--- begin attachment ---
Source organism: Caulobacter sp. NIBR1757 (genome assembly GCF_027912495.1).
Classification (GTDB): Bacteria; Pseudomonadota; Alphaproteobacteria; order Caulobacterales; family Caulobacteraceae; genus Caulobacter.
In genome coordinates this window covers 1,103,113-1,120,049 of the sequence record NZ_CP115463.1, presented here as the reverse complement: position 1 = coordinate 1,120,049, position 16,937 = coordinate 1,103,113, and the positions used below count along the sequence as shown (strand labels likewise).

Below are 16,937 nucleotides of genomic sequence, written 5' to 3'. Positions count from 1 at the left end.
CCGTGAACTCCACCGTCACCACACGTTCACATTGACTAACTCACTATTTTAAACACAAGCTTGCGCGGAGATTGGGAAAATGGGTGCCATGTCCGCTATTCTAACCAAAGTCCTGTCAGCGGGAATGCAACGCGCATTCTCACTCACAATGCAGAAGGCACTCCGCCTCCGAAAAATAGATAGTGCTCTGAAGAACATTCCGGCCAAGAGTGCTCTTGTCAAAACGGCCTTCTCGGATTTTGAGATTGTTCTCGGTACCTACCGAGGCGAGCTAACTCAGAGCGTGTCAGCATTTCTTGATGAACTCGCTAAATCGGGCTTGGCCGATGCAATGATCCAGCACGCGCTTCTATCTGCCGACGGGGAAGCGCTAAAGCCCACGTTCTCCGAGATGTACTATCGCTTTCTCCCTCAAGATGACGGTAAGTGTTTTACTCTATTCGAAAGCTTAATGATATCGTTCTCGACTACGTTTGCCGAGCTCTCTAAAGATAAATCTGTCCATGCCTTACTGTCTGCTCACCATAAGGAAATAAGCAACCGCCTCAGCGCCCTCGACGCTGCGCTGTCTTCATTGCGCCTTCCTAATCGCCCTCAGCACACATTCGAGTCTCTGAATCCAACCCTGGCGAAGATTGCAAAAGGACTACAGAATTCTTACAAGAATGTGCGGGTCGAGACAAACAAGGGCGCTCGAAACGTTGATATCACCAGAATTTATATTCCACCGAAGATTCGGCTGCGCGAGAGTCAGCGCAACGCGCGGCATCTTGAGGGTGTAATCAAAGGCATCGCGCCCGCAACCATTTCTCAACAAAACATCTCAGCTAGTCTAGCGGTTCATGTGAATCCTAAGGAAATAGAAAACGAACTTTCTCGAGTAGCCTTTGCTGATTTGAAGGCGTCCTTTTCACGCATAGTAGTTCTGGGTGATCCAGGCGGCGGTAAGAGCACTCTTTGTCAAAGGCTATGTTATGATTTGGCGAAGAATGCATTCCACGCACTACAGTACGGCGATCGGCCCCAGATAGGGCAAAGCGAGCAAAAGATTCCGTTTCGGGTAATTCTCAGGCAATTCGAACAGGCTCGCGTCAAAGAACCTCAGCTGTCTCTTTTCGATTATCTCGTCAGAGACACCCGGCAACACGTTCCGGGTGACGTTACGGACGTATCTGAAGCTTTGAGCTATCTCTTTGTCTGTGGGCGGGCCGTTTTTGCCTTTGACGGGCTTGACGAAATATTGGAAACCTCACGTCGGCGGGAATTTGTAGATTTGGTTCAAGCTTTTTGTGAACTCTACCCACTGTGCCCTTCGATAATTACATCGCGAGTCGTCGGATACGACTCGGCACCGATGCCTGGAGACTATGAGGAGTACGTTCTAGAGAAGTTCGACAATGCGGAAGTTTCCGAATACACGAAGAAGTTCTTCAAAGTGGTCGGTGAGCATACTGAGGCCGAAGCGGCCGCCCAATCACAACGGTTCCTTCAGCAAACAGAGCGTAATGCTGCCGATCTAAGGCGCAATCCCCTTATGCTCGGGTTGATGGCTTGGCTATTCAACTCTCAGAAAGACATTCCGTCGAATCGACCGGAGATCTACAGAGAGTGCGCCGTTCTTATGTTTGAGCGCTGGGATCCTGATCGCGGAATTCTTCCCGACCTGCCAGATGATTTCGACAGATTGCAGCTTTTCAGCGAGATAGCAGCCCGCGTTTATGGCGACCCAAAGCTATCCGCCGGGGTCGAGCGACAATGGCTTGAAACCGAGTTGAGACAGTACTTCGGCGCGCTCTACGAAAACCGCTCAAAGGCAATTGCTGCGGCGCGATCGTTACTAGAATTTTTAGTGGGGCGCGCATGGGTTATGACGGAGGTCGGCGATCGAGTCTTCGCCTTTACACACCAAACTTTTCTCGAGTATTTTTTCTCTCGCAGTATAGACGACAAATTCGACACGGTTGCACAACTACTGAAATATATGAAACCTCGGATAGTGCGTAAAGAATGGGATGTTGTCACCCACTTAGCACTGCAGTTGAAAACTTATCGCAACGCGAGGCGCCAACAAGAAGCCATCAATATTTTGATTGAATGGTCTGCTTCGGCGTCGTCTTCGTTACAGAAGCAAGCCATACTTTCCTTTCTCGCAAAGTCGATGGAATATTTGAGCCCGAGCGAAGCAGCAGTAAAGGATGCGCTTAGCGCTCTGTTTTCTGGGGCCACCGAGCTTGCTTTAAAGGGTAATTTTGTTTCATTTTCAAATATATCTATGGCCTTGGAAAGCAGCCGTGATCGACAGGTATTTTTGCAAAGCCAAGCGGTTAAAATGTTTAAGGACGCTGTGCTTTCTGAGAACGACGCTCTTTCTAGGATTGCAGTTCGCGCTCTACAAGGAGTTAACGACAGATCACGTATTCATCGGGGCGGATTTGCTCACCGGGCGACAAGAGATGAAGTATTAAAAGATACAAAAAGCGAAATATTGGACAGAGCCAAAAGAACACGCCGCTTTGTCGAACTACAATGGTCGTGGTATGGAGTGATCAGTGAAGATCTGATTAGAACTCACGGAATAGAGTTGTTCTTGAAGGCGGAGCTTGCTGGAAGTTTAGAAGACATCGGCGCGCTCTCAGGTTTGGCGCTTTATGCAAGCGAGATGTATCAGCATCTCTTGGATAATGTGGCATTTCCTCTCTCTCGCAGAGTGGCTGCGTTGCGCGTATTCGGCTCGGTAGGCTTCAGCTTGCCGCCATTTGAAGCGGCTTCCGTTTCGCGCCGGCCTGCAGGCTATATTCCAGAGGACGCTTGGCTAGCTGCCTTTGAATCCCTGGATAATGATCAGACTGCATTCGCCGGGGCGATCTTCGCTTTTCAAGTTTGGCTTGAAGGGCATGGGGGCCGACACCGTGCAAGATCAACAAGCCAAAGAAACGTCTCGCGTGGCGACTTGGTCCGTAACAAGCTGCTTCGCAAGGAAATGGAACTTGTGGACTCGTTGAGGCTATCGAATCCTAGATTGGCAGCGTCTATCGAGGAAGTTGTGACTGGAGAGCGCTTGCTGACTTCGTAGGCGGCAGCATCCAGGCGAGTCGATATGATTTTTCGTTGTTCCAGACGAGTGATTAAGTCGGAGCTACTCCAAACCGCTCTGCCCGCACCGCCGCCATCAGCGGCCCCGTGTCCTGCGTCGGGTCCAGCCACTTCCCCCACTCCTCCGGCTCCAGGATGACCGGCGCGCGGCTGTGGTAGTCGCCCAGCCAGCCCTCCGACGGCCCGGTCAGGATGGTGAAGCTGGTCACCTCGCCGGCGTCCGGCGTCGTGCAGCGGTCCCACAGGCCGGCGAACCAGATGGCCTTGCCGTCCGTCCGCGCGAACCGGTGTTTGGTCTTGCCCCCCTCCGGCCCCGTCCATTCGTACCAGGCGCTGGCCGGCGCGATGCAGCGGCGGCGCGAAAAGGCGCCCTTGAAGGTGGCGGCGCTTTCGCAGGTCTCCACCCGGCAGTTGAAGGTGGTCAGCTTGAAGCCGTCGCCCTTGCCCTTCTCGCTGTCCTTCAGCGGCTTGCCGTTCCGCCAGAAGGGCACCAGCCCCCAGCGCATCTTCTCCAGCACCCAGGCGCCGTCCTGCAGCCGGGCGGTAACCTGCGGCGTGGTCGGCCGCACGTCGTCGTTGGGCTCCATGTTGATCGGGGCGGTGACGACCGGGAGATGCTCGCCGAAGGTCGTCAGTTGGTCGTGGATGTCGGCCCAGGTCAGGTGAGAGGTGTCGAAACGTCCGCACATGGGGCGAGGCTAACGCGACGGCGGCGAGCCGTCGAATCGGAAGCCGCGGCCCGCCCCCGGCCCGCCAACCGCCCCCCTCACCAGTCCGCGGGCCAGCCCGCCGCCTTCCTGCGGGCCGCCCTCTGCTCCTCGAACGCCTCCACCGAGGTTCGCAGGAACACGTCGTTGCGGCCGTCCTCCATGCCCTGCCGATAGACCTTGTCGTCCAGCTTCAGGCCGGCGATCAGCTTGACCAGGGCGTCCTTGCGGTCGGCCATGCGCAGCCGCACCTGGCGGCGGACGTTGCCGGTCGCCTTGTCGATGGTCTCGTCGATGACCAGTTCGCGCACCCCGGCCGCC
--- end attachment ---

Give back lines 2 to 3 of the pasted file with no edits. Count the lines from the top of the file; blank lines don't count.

Classification (GTDB): Bacteria; Pseudomonadota; Alphaproteobacteria; order Caulobacterales; family Caulobacteraceae; genus Caulobacter.
In genome coordinates this window covers 1,103,113-1,120,049 of the sequence record NZ_CP115463.1, presented here as the reverse complement: position 1 = coordinate 1,120,049, position 16,937 = coordinate 1,103,113, and the positions used below count along the sequence as shown (strand labels likewise).